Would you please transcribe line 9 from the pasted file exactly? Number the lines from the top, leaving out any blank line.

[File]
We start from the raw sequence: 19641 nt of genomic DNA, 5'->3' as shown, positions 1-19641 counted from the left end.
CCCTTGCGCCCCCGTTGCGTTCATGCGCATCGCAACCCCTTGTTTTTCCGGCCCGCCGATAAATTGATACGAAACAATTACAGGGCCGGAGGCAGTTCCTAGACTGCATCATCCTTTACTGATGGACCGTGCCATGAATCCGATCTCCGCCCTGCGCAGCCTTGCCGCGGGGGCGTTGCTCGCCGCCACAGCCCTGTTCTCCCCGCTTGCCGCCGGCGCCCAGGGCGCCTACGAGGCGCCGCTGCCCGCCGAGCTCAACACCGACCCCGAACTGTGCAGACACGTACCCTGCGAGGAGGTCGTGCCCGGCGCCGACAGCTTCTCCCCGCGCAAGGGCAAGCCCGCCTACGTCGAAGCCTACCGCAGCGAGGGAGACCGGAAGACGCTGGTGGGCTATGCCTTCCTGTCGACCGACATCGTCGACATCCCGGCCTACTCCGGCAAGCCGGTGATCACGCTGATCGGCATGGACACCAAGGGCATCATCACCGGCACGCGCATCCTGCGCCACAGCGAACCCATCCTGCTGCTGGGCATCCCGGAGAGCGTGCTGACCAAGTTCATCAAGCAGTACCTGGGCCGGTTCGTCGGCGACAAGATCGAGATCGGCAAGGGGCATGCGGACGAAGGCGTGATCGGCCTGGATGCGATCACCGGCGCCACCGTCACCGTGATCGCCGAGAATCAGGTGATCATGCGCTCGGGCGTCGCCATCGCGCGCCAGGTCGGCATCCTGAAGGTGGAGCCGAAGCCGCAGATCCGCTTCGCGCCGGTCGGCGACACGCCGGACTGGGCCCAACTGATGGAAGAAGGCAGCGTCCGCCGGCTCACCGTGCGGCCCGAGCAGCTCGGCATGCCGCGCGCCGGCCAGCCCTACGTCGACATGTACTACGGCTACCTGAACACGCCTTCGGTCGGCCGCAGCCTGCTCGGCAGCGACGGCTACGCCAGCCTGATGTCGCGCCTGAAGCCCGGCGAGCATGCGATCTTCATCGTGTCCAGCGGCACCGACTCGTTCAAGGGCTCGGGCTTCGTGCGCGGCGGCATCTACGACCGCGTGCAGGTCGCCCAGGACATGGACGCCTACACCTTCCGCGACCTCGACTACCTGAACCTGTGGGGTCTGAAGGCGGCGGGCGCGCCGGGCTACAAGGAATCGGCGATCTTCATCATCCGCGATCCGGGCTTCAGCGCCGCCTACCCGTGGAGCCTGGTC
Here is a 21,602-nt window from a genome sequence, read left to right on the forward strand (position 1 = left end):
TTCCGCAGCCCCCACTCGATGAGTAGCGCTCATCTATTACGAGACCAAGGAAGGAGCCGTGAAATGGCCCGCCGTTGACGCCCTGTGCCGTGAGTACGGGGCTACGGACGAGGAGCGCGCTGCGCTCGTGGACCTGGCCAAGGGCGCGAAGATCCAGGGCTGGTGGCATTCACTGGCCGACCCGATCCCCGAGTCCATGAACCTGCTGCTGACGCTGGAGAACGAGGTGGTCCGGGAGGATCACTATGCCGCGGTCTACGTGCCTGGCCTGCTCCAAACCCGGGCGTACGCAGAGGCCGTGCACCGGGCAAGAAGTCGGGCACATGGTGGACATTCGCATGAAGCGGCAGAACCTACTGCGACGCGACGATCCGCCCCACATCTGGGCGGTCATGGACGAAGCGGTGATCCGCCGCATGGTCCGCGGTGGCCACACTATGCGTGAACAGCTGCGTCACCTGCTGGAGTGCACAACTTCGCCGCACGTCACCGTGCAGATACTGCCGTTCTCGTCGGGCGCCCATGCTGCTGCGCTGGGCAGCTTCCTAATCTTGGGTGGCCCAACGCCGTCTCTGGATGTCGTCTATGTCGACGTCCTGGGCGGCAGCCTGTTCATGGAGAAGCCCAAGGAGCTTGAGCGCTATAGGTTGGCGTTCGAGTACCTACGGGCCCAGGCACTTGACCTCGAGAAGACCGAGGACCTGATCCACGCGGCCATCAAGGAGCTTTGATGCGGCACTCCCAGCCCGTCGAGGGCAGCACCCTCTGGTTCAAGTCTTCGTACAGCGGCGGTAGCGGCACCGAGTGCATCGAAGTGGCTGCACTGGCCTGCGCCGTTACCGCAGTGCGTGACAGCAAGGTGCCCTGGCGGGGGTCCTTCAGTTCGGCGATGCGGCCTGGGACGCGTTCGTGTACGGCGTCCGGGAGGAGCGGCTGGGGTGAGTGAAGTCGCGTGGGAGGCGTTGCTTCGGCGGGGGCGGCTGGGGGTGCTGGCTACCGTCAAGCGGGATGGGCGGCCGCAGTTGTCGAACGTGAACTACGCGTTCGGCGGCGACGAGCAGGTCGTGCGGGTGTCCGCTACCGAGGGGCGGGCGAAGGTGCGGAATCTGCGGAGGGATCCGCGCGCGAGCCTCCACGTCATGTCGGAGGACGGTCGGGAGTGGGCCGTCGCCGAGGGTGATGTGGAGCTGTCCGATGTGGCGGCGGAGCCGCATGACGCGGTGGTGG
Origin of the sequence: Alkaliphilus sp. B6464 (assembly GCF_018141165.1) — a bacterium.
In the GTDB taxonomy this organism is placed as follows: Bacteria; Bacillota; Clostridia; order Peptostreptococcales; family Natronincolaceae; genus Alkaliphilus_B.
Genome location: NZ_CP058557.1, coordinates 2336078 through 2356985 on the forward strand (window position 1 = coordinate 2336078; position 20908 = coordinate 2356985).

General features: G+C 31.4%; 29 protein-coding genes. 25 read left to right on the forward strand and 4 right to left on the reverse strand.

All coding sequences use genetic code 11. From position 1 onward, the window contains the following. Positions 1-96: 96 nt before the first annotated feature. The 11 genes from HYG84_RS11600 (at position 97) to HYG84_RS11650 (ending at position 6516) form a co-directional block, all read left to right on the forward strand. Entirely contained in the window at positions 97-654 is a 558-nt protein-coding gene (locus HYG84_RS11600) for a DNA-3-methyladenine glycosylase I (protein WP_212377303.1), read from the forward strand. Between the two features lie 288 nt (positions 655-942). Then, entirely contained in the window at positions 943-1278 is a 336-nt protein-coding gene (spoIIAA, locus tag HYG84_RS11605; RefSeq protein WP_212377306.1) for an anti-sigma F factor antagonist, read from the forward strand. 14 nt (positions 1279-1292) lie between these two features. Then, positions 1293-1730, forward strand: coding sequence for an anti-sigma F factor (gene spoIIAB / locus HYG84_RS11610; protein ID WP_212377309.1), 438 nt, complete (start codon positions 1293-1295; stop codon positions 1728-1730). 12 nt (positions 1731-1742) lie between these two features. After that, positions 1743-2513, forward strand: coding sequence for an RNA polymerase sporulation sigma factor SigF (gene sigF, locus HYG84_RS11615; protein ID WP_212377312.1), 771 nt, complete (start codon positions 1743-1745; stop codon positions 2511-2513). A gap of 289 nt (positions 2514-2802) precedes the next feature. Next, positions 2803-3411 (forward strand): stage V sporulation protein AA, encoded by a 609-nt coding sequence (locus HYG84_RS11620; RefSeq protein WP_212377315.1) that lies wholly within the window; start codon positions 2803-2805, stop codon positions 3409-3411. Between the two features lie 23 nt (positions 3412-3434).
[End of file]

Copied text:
All coding sequences use genetic code 11. From position 1 onward, the window contains the following. Positions 1-96: 96 nt before the first annotated feature. The 11 genes from HYG84_RS11600 (at position 97) to HYG84_RS11650 (ending at position 6516) form a co-directional block, all read left to right on the forward strand. Entirely contained in the window at positions 97-654 is a 558-nt protein-coding gene (locus HYG84_RS11600) for a DNA-3-methyladenine glycosylase I (protein WP_212377303.1), read from the forward strand. Between the two features lie 288 nt (positions 655-942). Then, entirely contained in the window at positions 943-1278 is a 336-nt protein-coding gene (spoIIAA, locus tag HYG84_RS11605; RefSeq protein WP_212377306.1) for an anti-sigma F factor antagonist, read from the forward strand. 14 nt (positions 1279-1292) lie between these two features. Then, positions 1293-1730, forward strand: coding sequence for an anti-sigma F factor (gene spoIIAB / locus HYG84_RS11610; protein ID WP_212377309.1), 438 nt, complete (start codon positions 1293-1295; stop codon positions 1728-1730). 12 nt (positions 1731-1742) lie between these two features. After that, positions 1743-2513, forward strand: coding sequence for an RNA polymerase sporulation sigma factor SigF (gene sigF, locus HYG84_RS11615; protein ID WP_212377312.1), 771 nt, complete (start codon positions 1743-1745; stop codon positions 2511-2513). A gap of 289 nt (positions 2514-2802) precedes the next feature. Next, positions 2803-3411 (forward strand): stage V sporulation protein AA, encoded by a 609-nt coding sequence (locus HYG84_RS11620; RefSeq protein WP_212377315.1) that lies wholly within the window; start codon positions 2803-2805, stop codon positions 3409-3411. Between the two features lie 23 nt (positions 3412-3434).